Yeah. But that’s a good point. And coming back to this. So absolutely, the organization’s structure, talent and skills, culture sits somewhere in between, but there are other important elements as well.

So the third one, and we simply can’t overlook this, this is about technology and platforms. It’s about making the right choice. And what we see in many cases is there’s almost a fixation to go for what is seen as the best-of-breed technology. We really want to invest in a particular tool because this seems to be the one that the market is telling us is the best. But it’s also about ensuring that that particular tool or solution is very much compatible in your environment and can speak to your existing investments as well. So as I think of technology and platforms, do ensure that the answer is not always about going for the best tool, but it’s about how it fits into the broader environment and the existing investments that you have made. It becomes really important.

The fourth one is the service delivery process. Again, it’s very important in the sense that we have been having IT function around services for many, many years now. Again, to use a cliched term, but the focus has always been on keeping the lights green. But when you are talking about making your own environment productive, there needs to be a flip in the way you measure outcomes from a service delivery standpoint. And this is where we see that the design needs to be expedience- and business-outcomes oriented, rather than being SLA first. It’s an important pivot. Again, things around culture and people and training, everything comes into the picture over here. But this is going to be another key element that if you can get right, it’s going to help you drive significant productivity within your estates.

Location, the fifth one, and it’s an interesting angle. So the debate around onshore and offshore has gone on for quite some time, but it’s a lever that you can again use within this context.

And then finally the sixth one, which in our view is a little overlooked, is reusability. And this is essentially tied to the knowledge management angle. So how do you institutionalize your experiences and learnings so that you do not reinvent the wheel, so you save input and consequently drive productivity? Now, typically what we have seen is there’s a lot of innovation that happens across different parts of the organization. It happens in silos. So one part is obviously the cultural part of it and the org part of it. But also a key requirement becomes how do you have a knowledge management platform that underpins all of this and then helps people learn best practices, previously used tools and accelerators, and whatnot? So reusability, a potentially overlooked item, but an important element.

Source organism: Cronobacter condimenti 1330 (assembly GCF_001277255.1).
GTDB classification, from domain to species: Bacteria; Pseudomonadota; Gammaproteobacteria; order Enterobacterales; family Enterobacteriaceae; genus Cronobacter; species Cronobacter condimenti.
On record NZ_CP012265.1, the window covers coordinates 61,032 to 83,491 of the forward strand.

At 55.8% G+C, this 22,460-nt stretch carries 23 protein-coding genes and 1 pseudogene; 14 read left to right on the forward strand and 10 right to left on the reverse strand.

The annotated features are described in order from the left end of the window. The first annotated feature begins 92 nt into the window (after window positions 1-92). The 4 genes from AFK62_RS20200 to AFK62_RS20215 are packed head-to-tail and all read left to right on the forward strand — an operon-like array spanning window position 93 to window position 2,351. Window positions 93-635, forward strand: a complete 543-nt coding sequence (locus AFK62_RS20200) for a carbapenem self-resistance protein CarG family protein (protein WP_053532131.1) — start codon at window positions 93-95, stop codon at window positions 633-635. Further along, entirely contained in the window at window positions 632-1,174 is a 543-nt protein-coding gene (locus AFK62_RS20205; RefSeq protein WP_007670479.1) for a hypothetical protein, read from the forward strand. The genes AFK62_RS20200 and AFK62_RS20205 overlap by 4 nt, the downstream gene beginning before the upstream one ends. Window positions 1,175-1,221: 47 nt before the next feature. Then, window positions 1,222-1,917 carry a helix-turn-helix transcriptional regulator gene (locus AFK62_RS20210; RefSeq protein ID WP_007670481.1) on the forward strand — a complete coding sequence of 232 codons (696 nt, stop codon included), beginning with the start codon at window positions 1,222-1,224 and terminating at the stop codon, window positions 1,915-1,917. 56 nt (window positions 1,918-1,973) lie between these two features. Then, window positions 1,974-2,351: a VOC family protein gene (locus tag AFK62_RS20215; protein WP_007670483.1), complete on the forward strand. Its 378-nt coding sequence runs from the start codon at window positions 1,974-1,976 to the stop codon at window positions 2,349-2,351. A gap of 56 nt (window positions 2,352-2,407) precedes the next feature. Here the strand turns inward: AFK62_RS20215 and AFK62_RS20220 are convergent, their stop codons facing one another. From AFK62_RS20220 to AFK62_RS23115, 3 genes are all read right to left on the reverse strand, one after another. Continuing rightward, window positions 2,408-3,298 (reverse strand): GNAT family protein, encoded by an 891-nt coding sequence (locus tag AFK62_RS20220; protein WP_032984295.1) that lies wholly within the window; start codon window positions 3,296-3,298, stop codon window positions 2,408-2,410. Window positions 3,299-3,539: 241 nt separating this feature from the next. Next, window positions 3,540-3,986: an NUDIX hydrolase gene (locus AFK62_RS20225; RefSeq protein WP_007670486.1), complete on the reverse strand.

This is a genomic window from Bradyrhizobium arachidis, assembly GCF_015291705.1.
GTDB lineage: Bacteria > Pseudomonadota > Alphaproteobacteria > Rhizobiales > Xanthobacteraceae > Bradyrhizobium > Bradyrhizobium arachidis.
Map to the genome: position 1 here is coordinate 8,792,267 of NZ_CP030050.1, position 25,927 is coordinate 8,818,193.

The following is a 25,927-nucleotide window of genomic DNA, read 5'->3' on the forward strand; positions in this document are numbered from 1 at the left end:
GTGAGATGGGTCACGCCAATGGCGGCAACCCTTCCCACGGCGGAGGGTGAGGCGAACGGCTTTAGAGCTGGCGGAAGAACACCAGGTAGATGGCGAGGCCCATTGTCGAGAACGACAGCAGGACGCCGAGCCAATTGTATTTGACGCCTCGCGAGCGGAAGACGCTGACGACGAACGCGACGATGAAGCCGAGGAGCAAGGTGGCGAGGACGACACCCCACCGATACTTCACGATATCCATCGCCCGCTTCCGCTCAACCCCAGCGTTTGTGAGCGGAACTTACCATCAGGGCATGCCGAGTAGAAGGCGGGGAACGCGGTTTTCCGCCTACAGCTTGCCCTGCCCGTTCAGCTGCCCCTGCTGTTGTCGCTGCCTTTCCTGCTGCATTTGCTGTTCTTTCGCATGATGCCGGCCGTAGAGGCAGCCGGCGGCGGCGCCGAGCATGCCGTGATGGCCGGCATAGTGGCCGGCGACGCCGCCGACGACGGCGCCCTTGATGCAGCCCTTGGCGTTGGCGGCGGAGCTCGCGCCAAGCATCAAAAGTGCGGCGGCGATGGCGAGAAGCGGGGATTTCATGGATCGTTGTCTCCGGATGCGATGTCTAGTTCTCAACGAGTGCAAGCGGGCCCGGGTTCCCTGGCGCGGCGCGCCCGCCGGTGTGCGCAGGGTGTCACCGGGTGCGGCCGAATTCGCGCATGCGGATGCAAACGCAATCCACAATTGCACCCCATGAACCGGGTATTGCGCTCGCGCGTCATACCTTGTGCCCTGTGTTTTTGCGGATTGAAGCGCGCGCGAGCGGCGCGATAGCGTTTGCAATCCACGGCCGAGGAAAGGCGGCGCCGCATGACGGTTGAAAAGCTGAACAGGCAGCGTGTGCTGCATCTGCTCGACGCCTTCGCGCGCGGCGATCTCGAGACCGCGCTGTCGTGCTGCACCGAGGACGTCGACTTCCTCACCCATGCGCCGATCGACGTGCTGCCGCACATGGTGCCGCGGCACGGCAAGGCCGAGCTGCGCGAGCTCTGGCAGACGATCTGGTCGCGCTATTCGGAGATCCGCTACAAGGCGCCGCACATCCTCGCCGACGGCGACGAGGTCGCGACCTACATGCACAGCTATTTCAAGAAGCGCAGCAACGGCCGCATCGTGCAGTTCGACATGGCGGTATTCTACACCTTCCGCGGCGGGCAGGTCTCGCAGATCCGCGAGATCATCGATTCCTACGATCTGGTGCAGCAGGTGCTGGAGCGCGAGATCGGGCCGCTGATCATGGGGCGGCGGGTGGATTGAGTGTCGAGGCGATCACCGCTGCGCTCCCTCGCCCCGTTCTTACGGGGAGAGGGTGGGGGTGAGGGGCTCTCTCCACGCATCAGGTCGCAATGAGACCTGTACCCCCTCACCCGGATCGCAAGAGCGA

And the key point here is if you look at all six levers, you have a variety of choices and adjustments that you can make. And in this, your context is what’s going to dictate what’s best for you.

Let me offer a couple of examples where we have seen some of these success stories. So Cisco as an example, sometime back, they claimed that they had reduced 40% of defects in their subscription billing platform. Now this was done by just launching three agile release streams and making them work together. So it was simply an organizational tweak that helped Cisco reduce defects by 40%. And it was almost like quite a bit of time and productivity being built into their entire platform and consequently helping impact revenues.

AV:

Airbnb, very recently actually, claimed that it improved its product development by erecting a single environment wherein it brought designers, engineers, and even the researchers, everyone who’s involved in the product development process, so that they could pull in ideas and create synergies. So this one, again, is an org and a process design lever being pulled together. But again, helping drive productivity.